|Red Hat Enterprise Linux / Oracle Enterprise Linux / Rocky Linux 9.0||x86-64||May 31, 2034|
|Red Hat Enterprise Linux / Oracle Enterprise Linux / Rocky Linux 8.7||x86-64||May 31, 2031|
|Red Hat Enterprise Linux / Oracle Enterprise Linux / Rocky Linux 8.6||x86-64||May 31, 2031|
|Red Hat Enterprise Linux / Oracle Enterprise Linux / Rocky Linux 8.5||x86-64||May 31, 2031|
|Red Hat Enterprise Linux / Oracle Enterprise Linux / Rocky Linux 8.4||x86-64||May 31, 2031|
|Red Hat Enterprise Linux / Oracle Enterprise Linux / CentOS 8.3||x86-64||May 31, 2031|
|Red Hat Enterprise Linux / Oracle Enterprise Linux / CentOS 8.2||x86-64||May 31, 2031|
|Red Hat Enterprise Linux / Oracle Enterprise Linux / CentOS 8.1||x86-64||May 31, 2031|
|Red Hat Enterprise Linux / Oracle Enterprise Linux / CentOS 8.0||x86-64||May 31, 2031|
|Red Hat Enterprise Linux / Oracle Enterprise Linux / CentOS 7.0-7.9||x86-64||Jun 30, 2026|
|Red Hat Enterprise Linux / Oracle Enterprise Linux / CentOS 6.0-6.10||x86-64||Jun 30, 2024|
|SUSE Linux Enterprise Desktop 15 SP3||x86-64||Jan 31, 2023|
|SUSE Linux Enterprise Server 15||x86-64||Jul 31, 2028|
|SUSE Linux Enterprise Server 12||x86-64||Oct 31, 2024|
|openSUSE LEAP 15.4||x86-64||Nov 30, 2023|
|Ubuntu 22.10||x86-64||May 2, 2023|
|Ubuntu 22.04||x86-64||Apr 2, 2032|
|Ubuntu 20.04||x86-64||Apr 2, 2030|
|Ubuntu 18.04||x86-64||Apr 2, 2028|
|Ubuntu 16.04||x86-64||Apr 2, 2026|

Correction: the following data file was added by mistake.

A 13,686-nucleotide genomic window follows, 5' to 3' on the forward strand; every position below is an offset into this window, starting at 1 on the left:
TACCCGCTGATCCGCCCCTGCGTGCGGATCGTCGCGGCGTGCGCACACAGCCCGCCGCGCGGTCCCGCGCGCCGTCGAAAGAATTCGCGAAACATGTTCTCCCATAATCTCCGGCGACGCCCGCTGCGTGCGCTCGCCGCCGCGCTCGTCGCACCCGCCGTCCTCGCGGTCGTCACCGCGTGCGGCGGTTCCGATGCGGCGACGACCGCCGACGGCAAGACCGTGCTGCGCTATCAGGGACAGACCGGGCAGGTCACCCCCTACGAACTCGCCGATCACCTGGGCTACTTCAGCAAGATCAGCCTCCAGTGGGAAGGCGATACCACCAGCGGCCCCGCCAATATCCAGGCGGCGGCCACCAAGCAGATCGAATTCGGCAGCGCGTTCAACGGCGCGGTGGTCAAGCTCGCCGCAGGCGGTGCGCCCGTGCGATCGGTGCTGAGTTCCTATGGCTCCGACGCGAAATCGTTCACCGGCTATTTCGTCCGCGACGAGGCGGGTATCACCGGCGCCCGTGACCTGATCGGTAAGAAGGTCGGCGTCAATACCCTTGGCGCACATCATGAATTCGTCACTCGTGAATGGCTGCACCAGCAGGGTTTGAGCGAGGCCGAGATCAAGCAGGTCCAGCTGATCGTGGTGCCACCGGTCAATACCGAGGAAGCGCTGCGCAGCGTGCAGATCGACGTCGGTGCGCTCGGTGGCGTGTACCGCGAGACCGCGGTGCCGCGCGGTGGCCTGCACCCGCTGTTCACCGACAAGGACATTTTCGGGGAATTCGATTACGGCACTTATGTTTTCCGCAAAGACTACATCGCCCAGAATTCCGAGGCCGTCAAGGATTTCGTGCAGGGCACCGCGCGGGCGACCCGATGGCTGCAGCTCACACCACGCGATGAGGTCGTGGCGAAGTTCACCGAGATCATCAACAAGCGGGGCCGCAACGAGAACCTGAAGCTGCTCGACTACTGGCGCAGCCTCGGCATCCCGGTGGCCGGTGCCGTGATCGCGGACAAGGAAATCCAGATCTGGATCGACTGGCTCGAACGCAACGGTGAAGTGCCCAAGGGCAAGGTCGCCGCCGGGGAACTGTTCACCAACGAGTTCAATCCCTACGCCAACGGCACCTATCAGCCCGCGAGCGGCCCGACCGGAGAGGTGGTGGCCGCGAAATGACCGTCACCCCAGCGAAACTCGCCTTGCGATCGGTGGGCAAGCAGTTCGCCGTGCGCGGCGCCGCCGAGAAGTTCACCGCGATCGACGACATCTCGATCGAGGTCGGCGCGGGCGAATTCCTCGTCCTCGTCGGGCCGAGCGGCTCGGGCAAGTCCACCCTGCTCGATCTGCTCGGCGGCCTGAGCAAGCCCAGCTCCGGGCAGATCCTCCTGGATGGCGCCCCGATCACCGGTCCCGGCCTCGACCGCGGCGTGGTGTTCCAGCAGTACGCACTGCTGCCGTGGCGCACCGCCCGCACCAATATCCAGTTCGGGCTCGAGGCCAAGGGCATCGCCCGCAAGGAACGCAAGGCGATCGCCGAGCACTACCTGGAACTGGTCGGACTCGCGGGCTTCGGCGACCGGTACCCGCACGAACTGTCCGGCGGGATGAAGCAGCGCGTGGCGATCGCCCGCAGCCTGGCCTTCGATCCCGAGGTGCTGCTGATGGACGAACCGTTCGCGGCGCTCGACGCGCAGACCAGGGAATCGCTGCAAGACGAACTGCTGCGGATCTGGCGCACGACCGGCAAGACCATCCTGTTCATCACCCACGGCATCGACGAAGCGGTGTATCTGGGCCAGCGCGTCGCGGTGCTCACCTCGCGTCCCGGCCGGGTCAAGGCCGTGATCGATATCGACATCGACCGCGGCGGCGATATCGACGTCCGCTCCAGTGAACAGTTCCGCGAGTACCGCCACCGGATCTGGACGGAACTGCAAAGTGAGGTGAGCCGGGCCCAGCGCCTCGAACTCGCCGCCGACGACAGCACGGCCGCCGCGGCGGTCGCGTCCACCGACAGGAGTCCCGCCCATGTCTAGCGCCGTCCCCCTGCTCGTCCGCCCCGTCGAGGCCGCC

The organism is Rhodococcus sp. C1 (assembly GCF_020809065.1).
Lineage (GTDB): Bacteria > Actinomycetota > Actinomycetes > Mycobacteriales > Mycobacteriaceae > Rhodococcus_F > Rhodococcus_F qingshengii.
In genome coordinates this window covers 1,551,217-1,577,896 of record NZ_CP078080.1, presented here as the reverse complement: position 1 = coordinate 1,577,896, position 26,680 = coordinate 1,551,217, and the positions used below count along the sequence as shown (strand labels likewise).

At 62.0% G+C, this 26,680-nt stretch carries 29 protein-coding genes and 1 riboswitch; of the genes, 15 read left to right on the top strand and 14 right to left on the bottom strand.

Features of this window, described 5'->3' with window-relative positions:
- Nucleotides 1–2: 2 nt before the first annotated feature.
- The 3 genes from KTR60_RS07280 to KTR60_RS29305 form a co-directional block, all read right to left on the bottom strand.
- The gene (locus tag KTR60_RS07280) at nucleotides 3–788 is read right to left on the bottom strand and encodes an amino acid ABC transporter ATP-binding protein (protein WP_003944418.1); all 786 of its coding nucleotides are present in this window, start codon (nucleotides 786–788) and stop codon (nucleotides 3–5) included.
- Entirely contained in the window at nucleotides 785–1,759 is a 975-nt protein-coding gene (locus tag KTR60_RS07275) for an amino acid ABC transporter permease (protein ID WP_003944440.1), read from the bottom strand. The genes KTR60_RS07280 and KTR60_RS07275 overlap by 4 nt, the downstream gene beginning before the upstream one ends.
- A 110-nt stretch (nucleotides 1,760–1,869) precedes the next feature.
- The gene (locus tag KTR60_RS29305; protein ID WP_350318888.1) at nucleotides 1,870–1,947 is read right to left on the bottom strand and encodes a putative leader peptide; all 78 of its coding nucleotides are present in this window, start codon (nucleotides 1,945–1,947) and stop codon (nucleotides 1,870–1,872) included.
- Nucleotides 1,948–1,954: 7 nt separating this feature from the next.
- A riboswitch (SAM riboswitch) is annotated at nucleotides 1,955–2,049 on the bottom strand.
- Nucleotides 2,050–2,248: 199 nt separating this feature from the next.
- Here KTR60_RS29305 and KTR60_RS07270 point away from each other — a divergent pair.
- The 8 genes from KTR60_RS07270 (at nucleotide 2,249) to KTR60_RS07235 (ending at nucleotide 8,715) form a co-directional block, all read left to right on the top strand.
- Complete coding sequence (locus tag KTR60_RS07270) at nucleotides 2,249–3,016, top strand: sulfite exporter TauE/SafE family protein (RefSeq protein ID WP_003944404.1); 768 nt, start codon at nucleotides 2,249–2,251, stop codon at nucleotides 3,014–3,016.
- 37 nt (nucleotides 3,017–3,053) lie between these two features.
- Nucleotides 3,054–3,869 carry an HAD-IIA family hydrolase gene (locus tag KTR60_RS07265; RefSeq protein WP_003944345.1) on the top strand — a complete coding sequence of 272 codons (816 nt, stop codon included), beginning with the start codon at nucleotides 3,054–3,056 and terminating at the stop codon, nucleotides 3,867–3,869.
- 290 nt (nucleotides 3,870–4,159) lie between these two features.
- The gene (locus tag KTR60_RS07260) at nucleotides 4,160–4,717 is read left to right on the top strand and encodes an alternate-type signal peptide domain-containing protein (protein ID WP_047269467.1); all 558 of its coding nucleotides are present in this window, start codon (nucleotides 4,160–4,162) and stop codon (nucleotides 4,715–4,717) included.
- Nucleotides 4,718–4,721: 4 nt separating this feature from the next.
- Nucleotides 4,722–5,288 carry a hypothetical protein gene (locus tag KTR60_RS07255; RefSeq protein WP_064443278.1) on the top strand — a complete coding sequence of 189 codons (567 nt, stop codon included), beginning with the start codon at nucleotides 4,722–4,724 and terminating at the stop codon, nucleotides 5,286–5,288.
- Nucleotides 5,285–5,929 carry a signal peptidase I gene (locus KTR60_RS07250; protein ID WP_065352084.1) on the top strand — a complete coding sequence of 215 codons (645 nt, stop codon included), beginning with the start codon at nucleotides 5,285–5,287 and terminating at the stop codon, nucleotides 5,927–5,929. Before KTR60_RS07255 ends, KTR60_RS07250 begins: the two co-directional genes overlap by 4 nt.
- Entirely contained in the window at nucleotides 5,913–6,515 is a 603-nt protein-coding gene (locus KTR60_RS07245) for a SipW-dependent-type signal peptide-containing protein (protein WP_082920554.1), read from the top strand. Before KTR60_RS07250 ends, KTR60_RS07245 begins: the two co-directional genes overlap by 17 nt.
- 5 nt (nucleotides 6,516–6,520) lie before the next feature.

|Ubuntu 14.04||x86-64||Apr 2, 2024|
PowerShell process for Windows OS
On Windows systems, the Collector must be capable of launching the PowerShell process locally in order to auto-configure event sources.
- Mozilla Firefox (latest stable release)
- Google Chrome (latest stable release)
Minimum network bandwidth:
- 100Mbps network (required)
- 1000Mbps (preferred)
- Only one Collector can be installed for each machine on your network. Rapid7 strongly recommends that the machine (physical or virtual) is dedicated to running the Collector.
Conflict with Insight Collector and pre-existing Nexpose software
If you already have Nexpose installed in your organization, do not install the Insight Collector software on an existing Nexpose Console or Nexpose Scan Engine, as this will cause issues with your Nexpose systems.
As you prepare your network for the Collector, consider these areas:
SSL Decryption Exclusion
The Collector, as well as agents that use Collectors as a proxy to the Insight Platform, will not work if your organization decrypts SSL traffic using Deep Packet Inspection technologies such as transparent proxies.
Internal routing rules
The Collector polls and receives data from event sources, so you should provide the directory or file location where the collector can access the server logs for collecting log data. You can specify a local folder path or a Windows Universal Naming Convention (UNC) path to a hosted network drive.